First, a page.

Special Posthumous Diane Hoppe Leadership Award Honoree
Water Education Colorado’s 2021 President’s Reception
A Tribute by Mike Preston
When I first met John Porter in 1980, he had just taken the reins as manager of the Dolores Water Conservancy District. In retrospect, without John’s interpersonal and diplomatic skills, the completion of McPhee Reservoir and the Dolores Project would have been unlikely.
To move the Dolores Project off of President Carter’s “Hit List” and keep the construction of McPhee on track required building a strong coalition between the proponents of the Dolores Project and the Ute Mountain Ute Tribe. John worked with Tribal Chairman Ernest House and County Commissioner Tom Colbert, representing water users on the Mancos River.
Once the outlines of settling the Ute Mountain Ute claims took shape, via their participation in the Dolores Project, John’s relationships with Fred Kroeger, Chairman Leonard Burch and Sam Maynes were instrumental in crafting a settlement that resolved the Southern Ute and Ute Mountain Ute Tribal claims on the other rivers in Southwest Colorado.
At the same time, there was fear on the part of some of the petitioners for Dolores Project irrigation allocations that they would not be able to afford the water. This fear became a pretext for people lobbying against the completion of the Dolores Project. John worked with the Bureau of Reclamation and the DWCD Board to find a means to reassure farmers by phasing in water costs as production and farm income materialized.
John used his relationships in Washington, D.C. to assure legislators that the concerns of local farmers were being worked out in order to protect the benefit of 29,000 newly irrigated acres from Yellow Jacket to Dove Creek, a full-season supply for Montezuma Valley Irrigation Company shareholders, and “wet water” for a 7,600 acre tribal farm, as well as long-term domestic water supplies for the towns in Dolores and Montezuma Counties.
Everything that John promised in his diplomacy and negotiations is now a reality. The Indian Water Rights claims are settled, the cloud is lifted off of the Mancos River, irrigated acreage in Montezuma and Dolores Counties has doubled, and the Ute Mountain Tribe has developed what is recognized as one of the most successful large scale irrigated farms in the West.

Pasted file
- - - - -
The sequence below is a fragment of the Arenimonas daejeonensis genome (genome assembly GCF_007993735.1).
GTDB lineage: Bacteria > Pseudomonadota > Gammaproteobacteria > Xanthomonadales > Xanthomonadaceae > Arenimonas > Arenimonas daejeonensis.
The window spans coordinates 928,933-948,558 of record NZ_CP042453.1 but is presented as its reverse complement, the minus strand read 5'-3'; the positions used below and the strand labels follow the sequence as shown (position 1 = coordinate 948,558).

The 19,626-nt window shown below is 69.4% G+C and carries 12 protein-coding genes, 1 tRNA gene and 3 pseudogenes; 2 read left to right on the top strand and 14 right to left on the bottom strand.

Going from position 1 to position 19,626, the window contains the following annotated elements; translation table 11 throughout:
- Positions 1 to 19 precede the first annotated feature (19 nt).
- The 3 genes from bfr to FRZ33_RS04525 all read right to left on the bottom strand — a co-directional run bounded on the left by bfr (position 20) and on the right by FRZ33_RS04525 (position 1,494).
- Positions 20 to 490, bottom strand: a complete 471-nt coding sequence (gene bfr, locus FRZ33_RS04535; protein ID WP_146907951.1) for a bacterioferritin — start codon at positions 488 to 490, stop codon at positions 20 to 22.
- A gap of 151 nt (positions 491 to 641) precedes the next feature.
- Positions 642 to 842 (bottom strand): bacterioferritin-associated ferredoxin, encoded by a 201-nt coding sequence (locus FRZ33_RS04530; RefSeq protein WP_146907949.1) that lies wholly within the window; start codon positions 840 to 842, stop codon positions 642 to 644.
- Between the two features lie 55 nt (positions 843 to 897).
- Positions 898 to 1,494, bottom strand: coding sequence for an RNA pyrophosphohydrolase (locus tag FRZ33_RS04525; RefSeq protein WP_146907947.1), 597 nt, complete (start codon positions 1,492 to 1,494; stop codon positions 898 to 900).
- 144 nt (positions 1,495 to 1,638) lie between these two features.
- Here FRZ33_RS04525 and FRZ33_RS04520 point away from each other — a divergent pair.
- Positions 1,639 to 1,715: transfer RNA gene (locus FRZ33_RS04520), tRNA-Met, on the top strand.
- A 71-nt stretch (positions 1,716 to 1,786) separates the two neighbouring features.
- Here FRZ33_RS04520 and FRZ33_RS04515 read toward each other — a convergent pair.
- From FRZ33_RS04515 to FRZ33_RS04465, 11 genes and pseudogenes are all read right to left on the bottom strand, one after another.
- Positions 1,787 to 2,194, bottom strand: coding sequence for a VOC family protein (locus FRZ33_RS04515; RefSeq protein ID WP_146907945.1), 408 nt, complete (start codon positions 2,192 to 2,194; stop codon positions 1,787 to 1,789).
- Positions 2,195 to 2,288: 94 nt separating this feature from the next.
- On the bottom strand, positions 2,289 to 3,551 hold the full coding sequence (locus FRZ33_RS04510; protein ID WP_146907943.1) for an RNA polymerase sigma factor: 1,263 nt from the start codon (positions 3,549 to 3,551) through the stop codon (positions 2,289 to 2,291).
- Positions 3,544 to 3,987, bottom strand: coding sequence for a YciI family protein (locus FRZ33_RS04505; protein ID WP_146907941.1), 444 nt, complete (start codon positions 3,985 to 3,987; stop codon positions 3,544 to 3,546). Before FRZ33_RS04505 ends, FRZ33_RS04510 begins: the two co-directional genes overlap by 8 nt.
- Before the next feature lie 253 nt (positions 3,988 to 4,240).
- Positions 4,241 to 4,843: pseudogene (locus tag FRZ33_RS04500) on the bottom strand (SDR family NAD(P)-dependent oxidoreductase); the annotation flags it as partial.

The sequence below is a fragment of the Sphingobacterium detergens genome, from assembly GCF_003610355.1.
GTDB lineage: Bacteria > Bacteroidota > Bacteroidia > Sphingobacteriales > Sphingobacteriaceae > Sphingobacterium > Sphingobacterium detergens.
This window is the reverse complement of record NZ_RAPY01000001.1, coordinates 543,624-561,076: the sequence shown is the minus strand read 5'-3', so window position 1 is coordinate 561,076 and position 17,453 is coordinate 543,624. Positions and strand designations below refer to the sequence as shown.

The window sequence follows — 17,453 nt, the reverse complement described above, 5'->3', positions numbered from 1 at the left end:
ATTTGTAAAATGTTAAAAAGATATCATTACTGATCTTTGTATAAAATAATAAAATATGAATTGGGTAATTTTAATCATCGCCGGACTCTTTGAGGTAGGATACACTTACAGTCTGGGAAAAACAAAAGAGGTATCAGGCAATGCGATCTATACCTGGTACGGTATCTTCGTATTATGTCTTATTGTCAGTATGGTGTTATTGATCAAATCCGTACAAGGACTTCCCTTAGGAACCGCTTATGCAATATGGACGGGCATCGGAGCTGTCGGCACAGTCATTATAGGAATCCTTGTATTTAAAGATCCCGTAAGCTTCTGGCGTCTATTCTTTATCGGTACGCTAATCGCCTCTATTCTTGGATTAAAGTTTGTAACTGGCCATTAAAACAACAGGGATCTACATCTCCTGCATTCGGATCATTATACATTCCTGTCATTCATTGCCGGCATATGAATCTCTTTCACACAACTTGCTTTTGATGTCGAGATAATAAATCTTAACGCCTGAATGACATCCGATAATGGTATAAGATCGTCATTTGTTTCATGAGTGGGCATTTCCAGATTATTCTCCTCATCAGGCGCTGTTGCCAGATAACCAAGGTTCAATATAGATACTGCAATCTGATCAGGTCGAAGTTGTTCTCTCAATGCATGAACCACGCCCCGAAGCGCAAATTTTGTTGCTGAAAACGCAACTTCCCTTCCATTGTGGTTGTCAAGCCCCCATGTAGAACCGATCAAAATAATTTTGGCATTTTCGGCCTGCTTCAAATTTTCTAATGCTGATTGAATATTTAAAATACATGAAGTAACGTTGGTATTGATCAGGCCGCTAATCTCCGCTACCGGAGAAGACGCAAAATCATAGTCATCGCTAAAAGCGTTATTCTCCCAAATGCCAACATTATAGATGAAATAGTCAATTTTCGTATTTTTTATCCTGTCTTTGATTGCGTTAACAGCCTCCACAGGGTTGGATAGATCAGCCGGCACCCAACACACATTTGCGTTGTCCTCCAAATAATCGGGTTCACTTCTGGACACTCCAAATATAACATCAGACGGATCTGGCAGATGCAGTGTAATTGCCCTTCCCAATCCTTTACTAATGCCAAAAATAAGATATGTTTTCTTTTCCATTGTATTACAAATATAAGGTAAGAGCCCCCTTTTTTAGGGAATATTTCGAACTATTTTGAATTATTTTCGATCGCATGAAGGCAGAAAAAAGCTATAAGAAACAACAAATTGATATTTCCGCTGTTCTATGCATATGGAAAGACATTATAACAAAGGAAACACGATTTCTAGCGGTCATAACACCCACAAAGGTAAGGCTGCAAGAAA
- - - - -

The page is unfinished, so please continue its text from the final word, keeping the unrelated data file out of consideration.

In 1990, John joined the Southwestern Water Conservation District Board where he used his diplomatic skills to support completion of the Animas-La Plata Project to bring finality to the Colorado Ute Water Rights Settlement. With these accomplishments in place, John became President of the SWCD Board when Fred Kroeger retired and initiated a grant program that has provided vital help to water oriented entities throughout Southwest Colorado.
Since I took over as Manager of DWCD in late 2007, I learned that John is also an administrative genius. The budgetary and water accounting systems that John built from scratch are still in full use today. John’s application of his interpersonal skills to the Dolores Project was so strong that Reclamation Project Engineer Dana Hill never filled a P.R. position for the Dolores Project, because John’s rapport with the local community made it unnecessary.
When the Basin Roundtables were formed by State Legislation in 2005, John became a mainstay on the Southwest Roundtable and Interbasin Compact Commission. Those of us who manage and care about water in Southwest Colorado have continued to count on John’s representation in all statewide and west-wide water venues at a time of great risk to agriculture as a result of drought, population growth and Colorado River Compact obligations.
John Porter’s legacy is an inspiration to us all. In addition to his many landmark accomplishments, John’s career has demonstrated the role that positive person-to- person relationships play in banding together to do good things. John was a good listener who treated every person and every idea with respect. John was able to take the thorniest issues and help us find the positive alignments to move us forward together. Those of us who have been touched by John can draw on his inspiration as we meet the challenges ahead.